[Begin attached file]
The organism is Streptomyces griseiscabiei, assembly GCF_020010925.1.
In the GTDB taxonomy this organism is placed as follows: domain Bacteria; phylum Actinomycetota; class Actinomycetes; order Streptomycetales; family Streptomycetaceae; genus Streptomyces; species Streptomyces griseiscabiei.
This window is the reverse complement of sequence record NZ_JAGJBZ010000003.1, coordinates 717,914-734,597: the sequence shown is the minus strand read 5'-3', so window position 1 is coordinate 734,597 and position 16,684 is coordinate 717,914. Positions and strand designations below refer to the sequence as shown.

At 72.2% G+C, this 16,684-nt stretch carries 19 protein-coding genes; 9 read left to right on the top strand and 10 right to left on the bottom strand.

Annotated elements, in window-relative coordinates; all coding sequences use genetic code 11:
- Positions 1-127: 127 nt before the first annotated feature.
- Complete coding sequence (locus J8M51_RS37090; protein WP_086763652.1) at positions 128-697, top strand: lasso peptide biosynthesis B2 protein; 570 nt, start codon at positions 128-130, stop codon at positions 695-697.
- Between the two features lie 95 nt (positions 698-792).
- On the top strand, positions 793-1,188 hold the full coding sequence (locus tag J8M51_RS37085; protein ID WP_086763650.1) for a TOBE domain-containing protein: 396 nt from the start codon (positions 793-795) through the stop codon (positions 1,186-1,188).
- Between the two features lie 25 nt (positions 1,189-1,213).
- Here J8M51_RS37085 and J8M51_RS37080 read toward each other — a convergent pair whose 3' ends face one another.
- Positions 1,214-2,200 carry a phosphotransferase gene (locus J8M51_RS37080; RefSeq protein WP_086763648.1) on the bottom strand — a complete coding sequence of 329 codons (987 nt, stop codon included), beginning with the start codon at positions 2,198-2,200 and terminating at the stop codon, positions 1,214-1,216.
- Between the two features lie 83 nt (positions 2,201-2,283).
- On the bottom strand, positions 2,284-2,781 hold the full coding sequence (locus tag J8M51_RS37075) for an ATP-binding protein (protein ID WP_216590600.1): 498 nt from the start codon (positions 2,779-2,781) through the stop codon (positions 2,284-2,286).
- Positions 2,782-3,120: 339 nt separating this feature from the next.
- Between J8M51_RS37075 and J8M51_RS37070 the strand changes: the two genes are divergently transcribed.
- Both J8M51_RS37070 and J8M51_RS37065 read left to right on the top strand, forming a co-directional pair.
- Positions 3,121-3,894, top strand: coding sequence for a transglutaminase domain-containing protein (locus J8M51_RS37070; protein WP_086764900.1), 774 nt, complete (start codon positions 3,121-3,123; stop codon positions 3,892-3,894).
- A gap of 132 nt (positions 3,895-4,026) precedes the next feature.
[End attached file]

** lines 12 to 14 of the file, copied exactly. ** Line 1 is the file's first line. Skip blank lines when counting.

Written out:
- Positions 1,214-2,200 carry a phosphotransferase gene (locus J8M51_RS37080; RefSeq protein WP_086763648.1) on the bottom strand — a complete coding sequence of 329 codons (987 nt, stop codon included), beginning with the start codon at positions 2,198-2,200 and terminating at the stop codon, positions 1,214-1,216.
- Between the two features lie 83 nt (positions 2,201-2,283).
- On the bottom strand, positions 2,284-2,781 hold the full coding sequence (locus tag J8M51_RS37075) for an ATP-binding protein (protein ID WP_216590600.1): 498 nt from the start codon (positions 2,779-2,781) through the stop codon (positions 2,284-2,286).